6. "Greed" is as much a quality within the protesters themselves as it is a quality of their supposed targets.  Vietnam war protesters had little of this internal contradiction.  They opposed a war that they believed was imposed on them.
  7. The antiwar protests were anti-establishment and took on the policies of both a Democratic and a Republican president.  President Obama is not universally popular with the Occupiers, but he has endorsed the movement, and the Democratic Party has allied itself with the Occupiers.  It is, in an odd way, an establishment movement itself, though dressed up as anti-establishment. 

The sixties antiwar protests do provide a useful benchmark for making sense of the Occupy movement, but as much by contrast as by similarity. 

Peter W. Wood is president of the National Association of Scholars.

The Occupy Wall Street protesters have prided themselves on being hard to pin down.  Plainly anti-capitalist in spirit, OWS sometimes seems a dust ball of a movement, gathering into itself all sorts of stray ideas and activists in a loose conglomeration.  If you approach the movement by talking to individual participants, you encounter such a random collection of malcontents that the word "movement" itself seems overblown.  I've talked to protesters in New York who thirst for Marxist revolution, others who want student debt canceled, some intent on sustainatopian designs, and others just hanging out.  When I talked to Occupy Anchorage protesters (all three of them), one wanted to abolish the Fed, one was a clueless young man who agreed to stand in the cold and hold a sign because an older friend had asked him to, and the third was friendly but noncommittal.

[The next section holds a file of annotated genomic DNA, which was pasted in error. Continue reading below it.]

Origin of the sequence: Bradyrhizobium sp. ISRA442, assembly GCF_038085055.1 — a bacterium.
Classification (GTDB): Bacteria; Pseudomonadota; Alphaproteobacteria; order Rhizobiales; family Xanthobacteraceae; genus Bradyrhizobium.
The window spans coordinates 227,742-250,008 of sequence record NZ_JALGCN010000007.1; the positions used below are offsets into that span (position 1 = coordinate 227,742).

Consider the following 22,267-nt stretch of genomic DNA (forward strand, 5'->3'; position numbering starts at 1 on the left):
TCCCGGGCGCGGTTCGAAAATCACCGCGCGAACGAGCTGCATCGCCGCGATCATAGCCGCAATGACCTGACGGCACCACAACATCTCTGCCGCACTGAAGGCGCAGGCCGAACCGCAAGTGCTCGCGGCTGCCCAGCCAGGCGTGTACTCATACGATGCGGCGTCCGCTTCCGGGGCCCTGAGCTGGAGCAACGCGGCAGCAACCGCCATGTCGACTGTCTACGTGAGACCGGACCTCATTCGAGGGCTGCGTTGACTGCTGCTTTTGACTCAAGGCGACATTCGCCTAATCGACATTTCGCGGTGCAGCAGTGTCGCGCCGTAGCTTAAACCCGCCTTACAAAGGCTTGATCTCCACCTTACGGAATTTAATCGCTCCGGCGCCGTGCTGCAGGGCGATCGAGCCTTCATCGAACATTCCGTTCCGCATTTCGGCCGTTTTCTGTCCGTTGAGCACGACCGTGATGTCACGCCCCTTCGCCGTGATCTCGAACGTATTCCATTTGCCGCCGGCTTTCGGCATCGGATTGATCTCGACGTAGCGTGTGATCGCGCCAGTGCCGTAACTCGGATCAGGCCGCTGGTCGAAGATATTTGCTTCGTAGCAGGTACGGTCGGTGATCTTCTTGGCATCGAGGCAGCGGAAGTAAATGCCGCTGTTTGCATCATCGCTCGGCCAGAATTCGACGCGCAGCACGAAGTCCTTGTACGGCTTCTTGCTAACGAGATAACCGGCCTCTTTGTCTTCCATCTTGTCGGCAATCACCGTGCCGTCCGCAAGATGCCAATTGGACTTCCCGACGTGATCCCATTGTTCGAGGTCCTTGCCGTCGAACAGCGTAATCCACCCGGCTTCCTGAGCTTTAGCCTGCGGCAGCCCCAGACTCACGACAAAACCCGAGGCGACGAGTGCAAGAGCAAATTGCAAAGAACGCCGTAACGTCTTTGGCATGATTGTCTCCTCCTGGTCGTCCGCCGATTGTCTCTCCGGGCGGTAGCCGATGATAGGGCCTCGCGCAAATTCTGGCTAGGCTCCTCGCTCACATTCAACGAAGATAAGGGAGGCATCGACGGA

But, of course, Occupy really is a movement.  When I gave a talk about it at the University of Anchorage, supporters were sufficiently organized to show up, interrupt, dispute with me, and applaud each other's insights.  That's movement behavior, not the actions of random individuals.  Incidentally, they assured me that despite the low attendance at the park, Occupy Anchorage has at least 2,000 supporters.  But so far, no property crimes, sexual violence, murders, or suicides.  It is several steps behind Oakland, Philadelphia, Portland, Salt Lake City, and other venues in the lower 48.